It was revealed that the Reserve Bank of India had no research-based justification for initiating its banking ban against cryptocurrency businesses. Was the ban influenced by prejudicial decision-making or negative press?
In April, the Reserve bank of India took a hard position on cryptocurrency, ruling that all RBI-regulated banks will no longer provide services to any individual or businesses involved with virtual currency.
"Internationally, while the regulatory response to these tokens are not uniform, it is universally felt that they can seriously undermine the AML (anti-money laundering) and FATF (Financial Action Task Force) framework, adversely impact market integrity and capital control," RBI deputy governor Bibhu Prasad Kanungo stated at a press conference on April 5. "And if they grow beyond a critical size, they can endanger financial stability as well."
This decision triggered a litany of lawsuits and brought the debate about crypto to a head in India. As it turns out, this decision may have been arbitrary. According to RBI's reply to a Right to Information (RTI) request filed by New Delhi attorney Varun Sethi, RBI admitted that no formal research went into its decision to issue the ban, no committee was formed to analyze underlying concepts, and no input was sought from other central banks or virtual currency experts from the international community. The reply was received May 9 but published June 12.
To Sethi, this revelation appears to be a damning admission of bias during a time when India is still weighing how to regulate cryptocurrency or whether it should ban it altogether.
Sethi told Quartz that he plans to file an additional RIT request and is willing to take the matter to the country's Supreme Court. "I can explain to the court that my public interest litigation is a last resort and despite several attempts the RBI failed to provide any satisfactory answers," he said. Despite uncertainty over cryptocurrency's future in India, trading volumes saw a spike last month.
Politicians and banking regulators may be responding to cryptocurrency's reputation, and not necessarily its current reality. Recent coverage of exchange hacks and other criminality in the virtual currency sphere may have influenced the popular opinion of the digital assets.
This is reflected in the recent Netflix/Vox Media collaboration "Explained," which – in one of its episodes – took on cryptocurrency. Among the contentious claims made by "Explained" are:
- Most bitcoin is spent on illegal activities (an Australian researcher found that 44 percent of bitcoin has been used for illicit purposes, while another report shows that it is only one percent);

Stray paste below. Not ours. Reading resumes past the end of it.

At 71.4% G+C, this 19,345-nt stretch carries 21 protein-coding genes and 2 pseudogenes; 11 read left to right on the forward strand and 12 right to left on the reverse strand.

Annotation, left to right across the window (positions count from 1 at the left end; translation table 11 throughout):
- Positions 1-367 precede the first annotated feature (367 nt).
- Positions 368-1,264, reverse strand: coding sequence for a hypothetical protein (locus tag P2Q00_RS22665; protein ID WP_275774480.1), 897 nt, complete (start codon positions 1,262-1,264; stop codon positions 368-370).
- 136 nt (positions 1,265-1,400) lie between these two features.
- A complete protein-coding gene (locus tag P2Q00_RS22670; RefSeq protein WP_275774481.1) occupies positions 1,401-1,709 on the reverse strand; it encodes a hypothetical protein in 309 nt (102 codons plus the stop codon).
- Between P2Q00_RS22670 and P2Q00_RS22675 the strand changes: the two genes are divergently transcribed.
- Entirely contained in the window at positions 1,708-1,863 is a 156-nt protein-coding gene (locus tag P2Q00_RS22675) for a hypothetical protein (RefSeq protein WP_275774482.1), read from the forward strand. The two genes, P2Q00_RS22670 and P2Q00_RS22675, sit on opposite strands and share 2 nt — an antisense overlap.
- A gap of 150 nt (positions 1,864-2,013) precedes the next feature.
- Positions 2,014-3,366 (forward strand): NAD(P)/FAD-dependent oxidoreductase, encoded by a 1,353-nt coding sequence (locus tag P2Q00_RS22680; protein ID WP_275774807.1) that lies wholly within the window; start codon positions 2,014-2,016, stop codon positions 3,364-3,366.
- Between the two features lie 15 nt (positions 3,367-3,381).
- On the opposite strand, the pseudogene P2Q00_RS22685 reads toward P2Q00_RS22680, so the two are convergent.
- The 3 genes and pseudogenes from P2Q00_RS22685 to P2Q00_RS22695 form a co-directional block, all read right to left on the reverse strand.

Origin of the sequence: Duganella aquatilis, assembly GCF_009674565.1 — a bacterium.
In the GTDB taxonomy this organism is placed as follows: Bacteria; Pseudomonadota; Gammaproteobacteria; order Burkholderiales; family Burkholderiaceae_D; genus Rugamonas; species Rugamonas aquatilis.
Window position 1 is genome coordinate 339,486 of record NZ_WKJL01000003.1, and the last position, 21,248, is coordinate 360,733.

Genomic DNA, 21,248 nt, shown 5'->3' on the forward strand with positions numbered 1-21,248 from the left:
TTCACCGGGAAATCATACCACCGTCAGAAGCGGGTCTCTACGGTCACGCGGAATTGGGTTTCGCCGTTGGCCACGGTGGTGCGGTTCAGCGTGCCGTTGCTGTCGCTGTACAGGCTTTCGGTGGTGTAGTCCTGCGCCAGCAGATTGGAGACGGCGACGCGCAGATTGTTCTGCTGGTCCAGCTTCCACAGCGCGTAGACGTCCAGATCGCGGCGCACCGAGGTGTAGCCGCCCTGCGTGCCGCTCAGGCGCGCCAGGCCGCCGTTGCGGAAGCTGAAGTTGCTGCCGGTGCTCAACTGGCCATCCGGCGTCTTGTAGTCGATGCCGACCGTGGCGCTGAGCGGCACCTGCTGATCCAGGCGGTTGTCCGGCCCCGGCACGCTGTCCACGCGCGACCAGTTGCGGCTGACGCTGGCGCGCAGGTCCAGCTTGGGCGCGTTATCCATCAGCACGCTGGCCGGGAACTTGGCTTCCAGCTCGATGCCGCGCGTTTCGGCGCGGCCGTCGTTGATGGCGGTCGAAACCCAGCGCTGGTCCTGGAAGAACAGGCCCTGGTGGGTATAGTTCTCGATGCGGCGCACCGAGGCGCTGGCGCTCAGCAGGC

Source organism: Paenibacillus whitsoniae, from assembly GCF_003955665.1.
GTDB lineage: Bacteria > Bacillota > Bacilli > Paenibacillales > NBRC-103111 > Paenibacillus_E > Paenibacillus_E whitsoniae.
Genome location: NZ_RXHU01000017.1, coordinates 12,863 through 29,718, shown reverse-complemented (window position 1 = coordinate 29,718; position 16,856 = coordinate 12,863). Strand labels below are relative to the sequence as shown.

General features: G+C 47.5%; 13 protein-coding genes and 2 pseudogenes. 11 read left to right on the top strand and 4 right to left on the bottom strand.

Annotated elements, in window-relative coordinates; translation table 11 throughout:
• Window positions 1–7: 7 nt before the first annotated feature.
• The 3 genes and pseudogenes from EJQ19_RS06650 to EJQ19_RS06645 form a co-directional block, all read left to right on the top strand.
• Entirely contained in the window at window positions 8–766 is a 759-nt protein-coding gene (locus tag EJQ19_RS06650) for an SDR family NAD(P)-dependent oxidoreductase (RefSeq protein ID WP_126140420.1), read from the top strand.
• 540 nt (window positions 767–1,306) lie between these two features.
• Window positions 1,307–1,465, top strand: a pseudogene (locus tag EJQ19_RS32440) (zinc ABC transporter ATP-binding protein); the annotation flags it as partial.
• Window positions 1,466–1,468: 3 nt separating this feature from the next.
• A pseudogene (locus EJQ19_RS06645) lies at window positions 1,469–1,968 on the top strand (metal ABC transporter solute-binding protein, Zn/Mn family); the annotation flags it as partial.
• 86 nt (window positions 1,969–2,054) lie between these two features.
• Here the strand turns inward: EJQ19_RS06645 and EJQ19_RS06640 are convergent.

- The Byzantine Generals' Problem is about being able to transact privately (it is actually about the challenges of forming a consensus in a trustless environment);
- Satoshi Nakamoto invented the blockchain (Nakamoto invented bitcoin and popularized the term "blockchain"; blockchain is actually credited to Stuart Haber and W. Scott Stornetta 17 years before Nakamoto's paper); and
- All cryptocurrencies use blockchain (IOTA does not have a blockchain).
In the presence of bad information and bad actors, it may be important that evangelists and knowledgeable spokesperson are available to "set the record straight."
"Many legislators appear quite easily swayed by the media," Gene Grant, former global head of Business Evolution Group at BBVA Compass, told ETHNews. "The recent Facebook hearings in the United States suggest that many senior members are completely out of touch with the way the Internet works; so we should have zero expectation that they will understand cryptocurrency. What they understand is headlines, and the recent headlines are not good."
"What the industry needs is senior statesmen to appear and to engage in intelligent conversations. We need to have leaders to which the lawmakers can relate. In the long term, the advantages and benefits of cryptocurrency will be recognized. In the short term, however, we are lacking credible sources to carry our message to combat the misperceptions."
The RBI has gone back and forth as it considers issuing its own central bank digital currency (a report on this matter by an inter-departmental group within the central bank is expected to be released later this month).
Frederick Reese is a politics and cryptocurrency reporter based in New York. He is also a former teacher, an early adopter of bitcoin and Litecoin, and an enthusiast of all things geeky and nerdy.
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